Resources are stretched and we have to prioritise spending on areas that meet a number of policy objectives. There is no sense in squandering money on projects that may be good economically but environmentally damaging. Equally we should not be pushing environmental policies that are not good for people. The Green Party benchmarks all its policies on whether they are good for the economy, good for people and good for the environment. We believe government should be doing the same.
The magic Green Party triangle of economy, people and environment, or to use their campaign slogan: Economy for People and Planet. The party isn’t impressed with the attempts of other political parties to tackle the Green New Deal saying that “our first objective in the next Assembly term must be to see that the current budget is scrapped and rewritten”.
The Green Party also opposes the local cuts budget “driven by political ideology” which “is about slashing the public sector to make way for increased privatisation”.
This is a budget which has been supported by the DUP, Sinn Fein and the Alliance Party. The opposition that comes from the UUP and SDLP has more to do with political opportunism than from having any real alternative vision. The Green Party is the only viable alternative to the decimation of our public sector.
They made some specific proposals:
In this manifesto we propose that we mutualise Northern Ireland Water and put a moratorium on the building of new roads so that an extra £1.5billion would be available for front line services such as health and education and to fully fund the Green New Deal insulation scheme.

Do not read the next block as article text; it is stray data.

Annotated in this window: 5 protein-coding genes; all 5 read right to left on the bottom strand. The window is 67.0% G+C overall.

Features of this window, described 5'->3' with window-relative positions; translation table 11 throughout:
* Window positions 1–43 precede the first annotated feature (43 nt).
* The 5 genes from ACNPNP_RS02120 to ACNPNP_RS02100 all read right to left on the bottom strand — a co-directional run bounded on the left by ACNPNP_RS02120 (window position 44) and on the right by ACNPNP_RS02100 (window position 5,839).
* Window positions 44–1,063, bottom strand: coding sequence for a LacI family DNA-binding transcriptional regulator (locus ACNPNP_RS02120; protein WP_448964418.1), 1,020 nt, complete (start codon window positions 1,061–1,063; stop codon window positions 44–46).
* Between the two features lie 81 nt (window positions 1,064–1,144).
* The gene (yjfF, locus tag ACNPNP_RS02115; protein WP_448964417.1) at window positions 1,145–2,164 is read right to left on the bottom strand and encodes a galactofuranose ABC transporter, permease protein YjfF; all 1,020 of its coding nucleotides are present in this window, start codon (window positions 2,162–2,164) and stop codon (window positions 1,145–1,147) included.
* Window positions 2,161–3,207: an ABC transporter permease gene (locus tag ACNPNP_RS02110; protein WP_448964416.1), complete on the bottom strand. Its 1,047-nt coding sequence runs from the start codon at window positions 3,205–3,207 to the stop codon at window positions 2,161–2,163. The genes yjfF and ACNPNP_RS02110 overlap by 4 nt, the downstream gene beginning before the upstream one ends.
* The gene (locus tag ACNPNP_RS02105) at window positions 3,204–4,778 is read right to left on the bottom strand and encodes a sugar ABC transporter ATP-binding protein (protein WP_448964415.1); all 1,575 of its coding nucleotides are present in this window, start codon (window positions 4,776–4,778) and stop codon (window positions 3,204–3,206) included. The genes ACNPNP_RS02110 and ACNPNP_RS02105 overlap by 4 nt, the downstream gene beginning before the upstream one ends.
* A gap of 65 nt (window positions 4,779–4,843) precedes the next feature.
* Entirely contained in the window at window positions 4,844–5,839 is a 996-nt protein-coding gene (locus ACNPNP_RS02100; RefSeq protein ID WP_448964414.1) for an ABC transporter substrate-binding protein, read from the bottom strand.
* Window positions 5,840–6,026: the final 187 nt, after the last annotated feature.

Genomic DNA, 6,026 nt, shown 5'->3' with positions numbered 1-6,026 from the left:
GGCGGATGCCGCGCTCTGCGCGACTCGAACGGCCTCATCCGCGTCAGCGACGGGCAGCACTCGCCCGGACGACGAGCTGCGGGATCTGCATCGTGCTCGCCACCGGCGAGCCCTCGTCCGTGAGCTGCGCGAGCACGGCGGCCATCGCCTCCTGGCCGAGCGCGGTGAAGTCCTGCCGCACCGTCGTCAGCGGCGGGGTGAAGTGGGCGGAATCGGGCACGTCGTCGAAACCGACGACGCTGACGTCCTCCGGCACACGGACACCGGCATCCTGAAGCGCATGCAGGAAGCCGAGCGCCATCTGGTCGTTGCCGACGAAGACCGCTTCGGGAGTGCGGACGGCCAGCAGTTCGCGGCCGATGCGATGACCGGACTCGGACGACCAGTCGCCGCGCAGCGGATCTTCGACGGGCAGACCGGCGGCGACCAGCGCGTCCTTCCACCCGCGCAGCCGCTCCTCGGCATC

With 22 candidates including six running for the Assembly, leader Steven Agnew reiterated his belief that the Green Party would keep its Assembly seat and double its council seats.
Printed on 100% recycled paper, the 40 page Green Party manifesto proposes:
- An insulation scheme that would see 500,000 homes insulated over four years, proving employment for up to 15,000 people, and reducing average home heating bills by over £100 per year.
- Publish Public Planning Statement 5 (PPS5) which would restrict out of town retail development.
- Introduce a feed-in [electricity] tariff to speed the development of small scale renewable energy production at the same time as developing large scale wind, wave and tidal projects.
- Provide homes with 90 litres of water per person per day free, before introducing charges for any surplus “wastage”.
- Diverting funding away from centralised facilities towards community healthcare, illness prevention and health promotion.
- Resist any increase in tuition fees.
- End selection of pupils by schools based on a transfer test with the aim that most children will attend their local school, with cooperation between schools to ensure the widest range of subject availability.
- Working towards class sizes of 20 at both secondary and primary level.
- Provide additional allotment sites to help people produce their own food with the added health and social benefits associated with gardening and grow your own schemes.
- Protect libraries, but ensure they move with the times and develop as community hubs.
- Ensure all of Northern Ireland has access to 2mbps broadband.